Use this URL to cite or link to this record in EThOS: http://ethos.bl.uk/OrderDetails.do?uin=uk.bl.ethos.558732
Title: The interactions between decoding and comprehension in reading processes and the implications for reading comprehension disorders
Author: Haenen , Jonathan William
Awarding Body: University of Reading
Current Institution: University of Reading
Date of Award: 2011
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Abstract:
Abstract Successful reading is frequently described as the result of two necessary but inde- pendent processes: text decodmg and ImgUIstlc comprehensIOn. SImIlarly, readmg comprehension disorders are defined across these two dimensions: those that relate to the failure to decode text adequately and those that relate to the failure to under- stand text adequately. The research presented in this thesis explores the possibility that decoding and comprehension abilities, though independent in isolated contexts, influence each other, when processed simultaneously, more than would otherwise be expected. There are two main aims in this thesis: to examine the plausibility of the idea of a coherent "specific comprehension deficit" and to assess the degree to which theories of reading hold up to empirical analysis. Studies of the cognitive components of reading were carried out with groups of typically developing children. Analysis of data collected in these studies is presen- ted and support this general hypothesis. Basic correlational analysis indicates that decoding and comprehension processes are more highly interrelated when measured simultaneously than when measured in isolation from the other. Two potential mech- anisms for this interaction are presented. First, it is shown that the ability to pay attention to two simultaneous tasks is an important predictor of reading compre- hension for children who struggle, relative to their peers, to decode text. Second, working memory is shown to be a shared resource between these two processes, based on data collected from young adults. Data collected from typically developing chil- dren suggests that an increase in effort in decoding text can lead to reduction in working memory, and that this can also result in a larger number of comprehension errors. Executive function is also examined, but data analyses do not indicate any special interaction between executive control required for decoding and comprehen- sion tasks. These results are discussed in relation to theoretical definitions of reading pro- cesses and practical classifications of reading disorders. We conclude that there is no single typical model of the reading process, concluding the first main aim of the thesis. Evidence of interactions between decoding and comprehension indicates the need for increased complexity and consideration when modelling reading processes. Additionally, with regards to the second aim, reading difficulties should be considered in relation to specific deficits in the numerous sub-components of the reading process, 7 I ~ •• ----------------------------------------- including their possible interaction, rather than across the two simplified dimensions. The results from the studies discussed in this thesis identify sub-group effects within "typical reading" profiles, provide evidence for a more complex interaction between decoding and comprehension processes, and are used to initiate a critique on the use of general terminology and oversimplified models in reading comprehension research.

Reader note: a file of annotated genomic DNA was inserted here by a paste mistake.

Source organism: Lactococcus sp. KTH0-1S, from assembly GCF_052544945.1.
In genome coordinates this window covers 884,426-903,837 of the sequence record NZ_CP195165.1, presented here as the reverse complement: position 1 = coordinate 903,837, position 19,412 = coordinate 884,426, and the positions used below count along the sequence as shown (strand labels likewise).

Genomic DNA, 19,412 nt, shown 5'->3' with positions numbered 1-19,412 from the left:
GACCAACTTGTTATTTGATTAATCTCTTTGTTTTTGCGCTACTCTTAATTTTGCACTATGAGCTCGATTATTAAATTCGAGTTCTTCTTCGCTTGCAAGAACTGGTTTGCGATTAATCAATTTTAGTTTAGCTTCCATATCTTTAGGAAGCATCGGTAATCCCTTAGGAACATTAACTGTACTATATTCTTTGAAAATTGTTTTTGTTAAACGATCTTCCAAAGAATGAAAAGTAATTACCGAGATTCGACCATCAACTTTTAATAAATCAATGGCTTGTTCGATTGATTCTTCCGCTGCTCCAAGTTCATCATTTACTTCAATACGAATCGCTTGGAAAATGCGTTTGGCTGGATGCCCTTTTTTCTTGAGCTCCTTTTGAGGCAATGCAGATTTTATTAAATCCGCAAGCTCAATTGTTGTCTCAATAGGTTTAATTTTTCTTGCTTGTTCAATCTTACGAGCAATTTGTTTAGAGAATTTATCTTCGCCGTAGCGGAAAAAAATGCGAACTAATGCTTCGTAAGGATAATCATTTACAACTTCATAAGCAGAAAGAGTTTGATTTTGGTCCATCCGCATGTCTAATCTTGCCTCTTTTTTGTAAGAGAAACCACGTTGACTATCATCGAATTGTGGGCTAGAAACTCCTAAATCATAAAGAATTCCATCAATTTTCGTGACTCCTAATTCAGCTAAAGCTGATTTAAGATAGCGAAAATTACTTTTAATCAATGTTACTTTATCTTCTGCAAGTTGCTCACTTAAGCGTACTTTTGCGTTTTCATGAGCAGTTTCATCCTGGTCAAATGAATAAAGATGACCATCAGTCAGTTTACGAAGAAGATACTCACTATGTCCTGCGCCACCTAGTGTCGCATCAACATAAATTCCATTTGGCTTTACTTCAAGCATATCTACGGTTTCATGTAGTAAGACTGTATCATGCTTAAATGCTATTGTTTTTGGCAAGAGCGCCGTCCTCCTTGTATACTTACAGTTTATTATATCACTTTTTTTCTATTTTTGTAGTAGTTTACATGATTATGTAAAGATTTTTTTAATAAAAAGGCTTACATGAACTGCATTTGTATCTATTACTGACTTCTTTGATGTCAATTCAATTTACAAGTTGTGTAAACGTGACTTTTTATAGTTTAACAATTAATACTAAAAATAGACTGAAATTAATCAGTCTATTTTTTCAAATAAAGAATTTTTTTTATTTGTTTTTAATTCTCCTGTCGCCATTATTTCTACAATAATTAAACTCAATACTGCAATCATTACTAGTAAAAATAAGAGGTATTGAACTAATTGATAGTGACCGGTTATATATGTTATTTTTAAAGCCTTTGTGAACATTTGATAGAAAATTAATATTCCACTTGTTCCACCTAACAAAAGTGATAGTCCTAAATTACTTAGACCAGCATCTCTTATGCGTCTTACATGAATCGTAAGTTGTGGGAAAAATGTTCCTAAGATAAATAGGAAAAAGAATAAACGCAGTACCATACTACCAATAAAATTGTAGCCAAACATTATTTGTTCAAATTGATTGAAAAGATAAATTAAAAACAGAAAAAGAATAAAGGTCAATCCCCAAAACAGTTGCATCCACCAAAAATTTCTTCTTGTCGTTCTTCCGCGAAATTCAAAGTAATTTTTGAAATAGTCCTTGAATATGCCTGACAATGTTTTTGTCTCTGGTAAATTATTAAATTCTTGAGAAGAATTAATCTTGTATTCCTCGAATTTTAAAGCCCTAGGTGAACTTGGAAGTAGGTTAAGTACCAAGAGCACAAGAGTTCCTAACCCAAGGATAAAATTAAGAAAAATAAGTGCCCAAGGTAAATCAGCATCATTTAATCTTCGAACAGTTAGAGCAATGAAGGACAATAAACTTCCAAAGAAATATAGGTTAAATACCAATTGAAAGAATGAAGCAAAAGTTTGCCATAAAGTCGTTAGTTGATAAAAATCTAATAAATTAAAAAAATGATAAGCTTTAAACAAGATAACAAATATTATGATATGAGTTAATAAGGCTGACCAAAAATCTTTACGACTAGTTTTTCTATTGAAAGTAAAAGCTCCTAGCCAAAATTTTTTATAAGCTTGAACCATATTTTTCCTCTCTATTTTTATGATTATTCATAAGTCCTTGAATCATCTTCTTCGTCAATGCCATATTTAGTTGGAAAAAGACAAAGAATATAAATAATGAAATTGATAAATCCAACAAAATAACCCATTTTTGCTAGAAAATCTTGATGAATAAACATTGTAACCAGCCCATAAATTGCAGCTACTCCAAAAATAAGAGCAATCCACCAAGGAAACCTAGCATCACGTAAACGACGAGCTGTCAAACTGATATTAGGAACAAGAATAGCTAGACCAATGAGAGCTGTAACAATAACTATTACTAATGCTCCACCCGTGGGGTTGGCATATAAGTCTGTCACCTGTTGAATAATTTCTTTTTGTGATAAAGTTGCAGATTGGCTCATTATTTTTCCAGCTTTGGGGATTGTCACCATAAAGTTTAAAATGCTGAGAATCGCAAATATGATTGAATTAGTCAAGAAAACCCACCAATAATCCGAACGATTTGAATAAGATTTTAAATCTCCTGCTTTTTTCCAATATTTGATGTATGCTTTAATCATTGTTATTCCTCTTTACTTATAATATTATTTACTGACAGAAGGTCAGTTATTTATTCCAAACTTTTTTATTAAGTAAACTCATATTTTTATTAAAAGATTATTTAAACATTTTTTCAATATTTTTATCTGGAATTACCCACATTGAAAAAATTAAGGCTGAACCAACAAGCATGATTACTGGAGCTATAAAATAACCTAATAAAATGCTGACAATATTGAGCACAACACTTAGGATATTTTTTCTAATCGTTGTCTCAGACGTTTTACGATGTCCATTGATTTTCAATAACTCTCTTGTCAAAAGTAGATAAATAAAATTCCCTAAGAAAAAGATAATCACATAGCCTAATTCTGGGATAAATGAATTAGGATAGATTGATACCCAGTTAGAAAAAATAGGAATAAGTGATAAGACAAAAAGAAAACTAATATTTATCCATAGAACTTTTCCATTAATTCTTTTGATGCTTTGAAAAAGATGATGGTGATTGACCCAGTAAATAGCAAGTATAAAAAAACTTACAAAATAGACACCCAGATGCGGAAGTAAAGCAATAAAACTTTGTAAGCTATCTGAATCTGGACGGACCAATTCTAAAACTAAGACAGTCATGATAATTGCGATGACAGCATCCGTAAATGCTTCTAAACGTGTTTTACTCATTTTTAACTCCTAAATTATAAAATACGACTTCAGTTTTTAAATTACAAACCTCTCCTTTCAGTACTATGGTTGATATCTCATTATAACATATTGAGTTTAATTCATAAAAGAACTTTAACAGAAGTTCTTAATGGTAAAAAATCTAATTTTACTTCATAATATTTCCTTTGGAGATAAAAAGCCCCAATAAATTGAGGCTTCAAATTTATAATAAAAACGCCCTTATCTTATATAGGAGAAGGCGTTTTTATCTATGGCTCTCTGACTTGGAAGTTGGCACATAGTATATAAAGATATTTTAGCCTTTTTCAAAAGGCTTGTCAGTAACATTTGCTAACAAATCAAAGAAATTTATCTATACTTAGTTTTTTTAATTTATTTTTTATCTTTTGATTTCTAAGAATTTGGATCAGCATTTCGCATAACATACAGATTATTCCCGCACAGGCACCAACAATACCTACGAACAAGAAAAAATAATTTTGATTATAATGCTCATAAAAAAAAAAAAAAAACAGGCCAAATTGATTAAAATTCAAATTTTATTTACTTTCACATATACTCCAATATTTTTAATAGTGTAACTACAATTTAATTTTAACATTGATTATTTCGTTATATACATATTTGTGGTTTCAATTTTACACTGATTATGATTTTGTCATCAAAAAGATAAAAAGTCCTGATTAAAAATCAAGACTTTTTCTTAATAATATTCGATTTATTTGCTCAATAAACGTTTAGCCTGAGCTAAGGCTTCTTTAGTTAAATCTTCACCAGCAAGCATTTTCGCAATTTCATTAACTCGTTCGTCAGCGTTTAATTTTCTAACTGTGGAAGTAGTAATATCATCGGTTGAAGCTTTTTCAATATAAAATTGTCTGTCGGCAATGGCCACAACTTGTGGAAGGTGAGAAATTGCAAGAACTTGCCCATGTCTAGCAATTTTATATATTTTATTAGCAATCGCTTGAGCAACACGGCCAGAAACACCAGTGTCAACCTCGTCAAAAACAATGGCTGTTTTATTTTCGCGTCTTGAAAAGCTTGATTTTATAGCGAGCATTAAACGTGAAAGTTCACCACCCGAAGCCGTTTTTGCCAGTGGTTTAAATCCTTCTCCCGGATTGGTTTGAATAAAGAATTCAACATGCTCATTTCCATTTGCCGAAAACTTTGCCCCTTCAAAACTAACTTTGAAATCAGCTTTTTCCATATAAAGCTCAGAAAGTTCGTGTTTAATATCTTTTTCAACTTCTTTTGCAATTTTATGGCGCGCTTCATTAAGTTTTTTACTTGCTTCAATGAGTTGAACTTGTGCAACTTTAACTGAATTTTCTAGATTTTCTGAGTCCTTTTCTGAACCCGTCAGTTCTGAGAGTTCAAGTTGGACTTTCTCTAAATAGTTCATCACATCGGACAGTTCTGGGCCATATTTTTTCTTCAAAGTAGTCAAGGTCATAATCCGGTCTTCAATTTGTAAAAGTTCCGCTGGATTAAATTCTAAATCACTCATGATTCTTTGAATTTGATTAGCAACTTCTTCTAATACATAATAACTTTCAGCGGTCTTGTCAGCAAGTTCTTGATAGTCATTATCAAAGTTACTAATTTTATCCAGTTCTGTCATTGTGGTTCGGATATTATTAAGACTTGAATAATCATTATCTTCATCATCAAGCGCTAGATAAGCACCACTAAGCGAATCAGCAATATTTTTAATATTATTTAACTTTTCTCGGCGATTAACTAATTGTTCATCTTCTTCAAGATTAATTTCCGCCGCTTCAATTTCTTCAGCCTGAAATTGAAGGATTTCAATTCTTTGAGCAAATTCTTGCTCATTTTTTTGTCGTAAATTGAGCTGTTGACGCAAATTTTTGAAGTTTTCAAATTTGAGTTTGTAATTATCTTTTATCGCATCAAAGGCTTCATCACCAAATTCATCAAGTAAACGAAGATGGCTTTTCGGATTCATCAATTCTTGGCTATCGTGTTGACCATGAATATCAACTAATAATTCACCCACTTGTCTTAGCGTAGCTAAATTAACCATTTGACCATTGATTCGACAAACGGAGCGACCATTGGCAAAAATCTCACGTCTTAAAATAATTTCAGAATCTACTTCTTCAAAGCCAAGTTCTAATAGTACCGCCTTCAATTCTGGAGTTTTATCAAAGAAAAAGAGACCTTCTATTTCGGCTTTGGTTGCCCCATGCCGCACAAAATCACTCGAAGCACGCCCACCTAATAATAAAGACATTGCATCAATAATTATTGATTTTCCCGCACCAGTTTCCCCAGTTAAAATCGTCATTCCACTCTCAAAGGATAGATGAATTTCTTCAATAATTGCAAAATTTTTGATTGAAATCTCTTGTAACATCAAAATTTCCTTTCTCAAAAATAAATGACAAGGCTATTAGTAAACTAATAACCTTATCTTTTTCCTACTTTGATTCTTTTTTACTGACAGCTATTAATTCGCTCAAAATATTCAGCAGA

Supervisor: Not available Sponsor: Not available
Qualification Name: Thesis (Ph.D.) Qualification Level: Doctoral
EThOS ID: uk.bl.ethos.558732  DOI: Not available
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